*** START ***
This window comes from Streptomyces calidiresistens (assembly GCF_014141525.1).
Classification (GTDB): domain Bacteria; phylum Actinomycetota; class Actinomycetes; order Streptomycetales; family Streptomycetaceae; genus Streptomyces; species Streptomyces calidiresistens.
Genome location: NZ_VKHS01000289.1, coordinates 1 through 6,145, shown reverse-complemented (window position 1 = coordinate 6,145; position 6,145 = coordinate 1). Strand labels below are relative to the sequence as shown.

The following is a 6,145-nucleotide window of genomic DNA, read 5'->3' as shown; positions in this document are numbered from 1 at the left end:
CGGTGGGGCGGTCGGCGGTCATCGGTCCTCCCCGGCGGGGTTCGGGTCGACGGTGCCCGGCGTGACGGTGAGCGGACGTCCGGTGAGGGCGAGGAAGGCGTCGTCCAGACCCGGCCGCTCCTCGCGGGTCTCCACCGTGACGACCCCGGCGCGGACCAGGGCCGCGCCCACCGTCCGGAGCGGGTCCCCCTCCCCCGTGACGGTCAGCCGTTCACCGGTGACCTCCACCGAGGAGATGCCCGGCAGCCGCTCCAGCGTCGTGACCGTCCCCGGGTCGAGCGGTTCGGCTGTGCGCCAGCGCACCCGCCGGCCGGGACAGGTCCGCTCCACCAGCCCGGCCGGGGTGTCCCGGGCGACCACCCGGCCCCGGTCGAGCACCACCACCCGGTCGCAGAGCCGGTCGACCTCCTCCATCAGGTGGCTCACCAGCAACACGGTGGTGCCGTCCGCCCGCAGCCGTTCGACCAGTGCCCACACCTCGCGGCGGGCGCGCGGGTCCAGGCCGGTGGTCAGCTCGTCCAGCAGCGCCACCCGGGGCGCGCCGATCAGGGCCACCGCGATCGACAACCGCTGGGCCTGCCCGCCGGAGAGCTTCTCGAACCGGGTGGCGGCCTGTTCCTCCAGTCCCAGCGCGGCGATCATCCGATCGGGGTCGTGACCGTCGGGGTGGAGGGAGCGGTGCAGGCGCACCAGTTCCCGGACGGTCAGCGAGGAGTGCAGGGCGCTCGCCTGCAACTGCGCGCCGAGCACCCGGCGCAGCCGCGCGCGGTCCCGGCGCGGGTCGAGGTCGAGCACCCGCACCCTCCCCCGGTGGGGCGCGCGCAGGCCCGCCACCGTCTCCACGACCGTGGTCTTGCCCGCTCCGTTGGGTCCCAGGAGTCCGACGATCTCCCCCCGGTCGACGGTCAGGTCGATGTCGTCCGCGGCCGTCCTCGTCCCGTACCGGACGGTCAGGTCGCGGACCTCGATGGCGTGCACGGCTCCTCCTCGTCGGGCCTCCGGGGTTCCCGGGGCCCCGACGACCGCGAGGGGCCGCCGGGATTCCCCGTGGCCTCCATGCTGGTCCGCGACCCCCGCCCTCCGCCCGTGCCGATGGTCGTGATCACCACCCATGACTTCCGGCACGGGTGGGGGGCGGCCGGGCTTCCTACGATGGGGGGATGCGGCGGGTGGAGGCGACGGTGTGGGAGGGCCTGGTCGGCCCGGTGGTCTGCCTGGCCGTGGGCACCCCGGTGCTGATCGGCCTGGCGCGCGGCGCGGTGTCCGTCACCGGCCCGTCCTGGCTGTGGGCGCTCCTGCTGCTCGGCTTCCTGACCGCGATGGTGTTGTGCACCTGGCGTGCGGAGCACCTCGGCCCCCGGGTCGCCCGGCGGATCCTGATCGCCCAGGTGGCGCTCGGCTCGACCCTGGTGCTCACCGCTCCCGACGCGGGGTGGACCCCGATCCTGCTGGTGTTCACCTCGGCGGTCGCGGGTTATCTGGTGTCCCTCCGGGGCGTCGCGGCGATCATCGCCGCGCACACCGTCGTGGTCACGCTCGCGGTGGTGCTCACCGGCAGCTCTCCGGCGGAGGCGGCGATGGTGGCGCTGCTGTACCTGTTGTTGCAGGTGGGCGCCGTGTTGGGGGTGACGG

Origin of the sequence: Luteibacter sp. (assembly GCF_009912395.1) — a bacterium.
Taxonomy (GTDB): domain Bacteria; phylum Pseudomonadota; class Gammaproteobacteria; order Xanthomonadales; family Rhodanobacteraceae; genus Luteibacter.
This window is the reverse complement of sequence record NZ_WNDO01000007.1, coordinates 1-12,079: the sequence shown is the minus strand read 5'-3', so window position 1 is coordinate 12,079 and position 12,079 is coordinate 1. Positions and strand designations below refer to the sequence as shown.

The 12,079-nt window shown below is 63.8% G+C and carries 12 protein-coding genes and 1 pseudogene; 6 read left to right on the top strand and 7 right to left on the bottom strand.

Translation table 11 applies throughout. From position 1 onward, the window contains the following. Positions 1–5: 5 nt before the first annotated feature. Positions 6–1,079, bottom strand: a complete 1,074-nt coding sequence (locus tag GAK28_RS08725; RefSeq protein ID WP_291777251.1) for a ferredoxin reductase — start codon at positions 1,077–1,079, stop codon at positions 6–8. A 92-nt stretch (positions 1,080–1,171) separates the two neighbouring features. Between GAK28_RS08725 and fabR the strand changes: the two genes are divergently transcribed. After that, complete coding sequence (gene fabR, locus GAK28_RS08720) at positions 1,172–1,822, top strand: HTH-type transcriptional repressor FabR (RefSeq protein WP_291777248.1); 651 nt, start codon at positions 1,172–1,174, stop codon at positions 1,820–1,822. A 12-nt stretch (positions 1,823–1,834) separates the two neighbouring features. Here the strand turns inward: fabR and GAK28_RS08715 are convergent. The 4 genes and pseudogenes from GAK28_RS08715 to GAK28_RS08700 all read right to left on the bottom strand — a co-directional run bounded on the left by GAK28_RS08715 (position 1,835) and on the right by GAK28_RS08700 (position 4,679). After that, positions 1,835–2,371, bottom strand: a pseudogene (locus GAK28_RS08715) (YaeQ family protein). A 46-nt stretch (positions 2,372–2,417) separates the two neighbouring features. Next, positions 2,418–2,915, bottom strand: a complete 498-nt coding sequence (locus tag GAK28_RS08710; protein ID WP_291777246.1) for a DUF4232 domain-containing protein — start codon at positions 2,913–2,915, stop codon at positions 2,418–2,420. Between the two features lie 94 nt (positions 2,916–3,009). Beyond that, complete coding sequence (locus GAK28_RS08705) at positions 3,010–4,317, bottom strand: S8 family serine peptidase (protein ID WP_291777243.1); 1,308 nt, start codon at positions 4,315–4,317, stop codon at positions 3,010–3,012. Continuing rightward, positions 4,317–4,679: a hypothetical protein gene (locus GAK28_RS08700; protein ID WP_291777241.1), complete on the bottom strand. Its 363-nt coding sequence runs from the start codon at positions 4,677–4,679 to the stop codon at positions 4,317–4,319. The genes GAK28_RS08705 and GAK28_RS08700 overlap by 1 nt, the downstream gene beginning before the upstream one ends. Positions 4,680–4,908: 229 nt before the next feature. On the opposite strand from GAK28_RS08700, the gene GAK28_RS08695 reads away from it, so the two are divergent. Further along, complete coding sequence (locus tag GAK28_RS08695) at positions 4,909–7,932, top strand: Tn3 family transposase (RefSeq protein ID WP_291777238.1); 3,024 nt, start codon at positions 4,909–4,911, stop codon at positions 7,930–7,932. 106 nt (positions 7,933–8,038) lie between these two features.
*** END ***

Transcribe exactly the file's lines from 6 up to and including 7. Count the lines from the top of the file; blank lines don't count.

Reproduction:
Origin of the sequence: Luteibacter sp. (assembly GCF_009912395.1) — a bacterium.
Taxonomy (GTDB): domain Bacteria; phylum Pseudomonadota; class Gammaproteobacteria; order Xanthomonadales; family Rhodanobacteraceae; genus Luteibacter.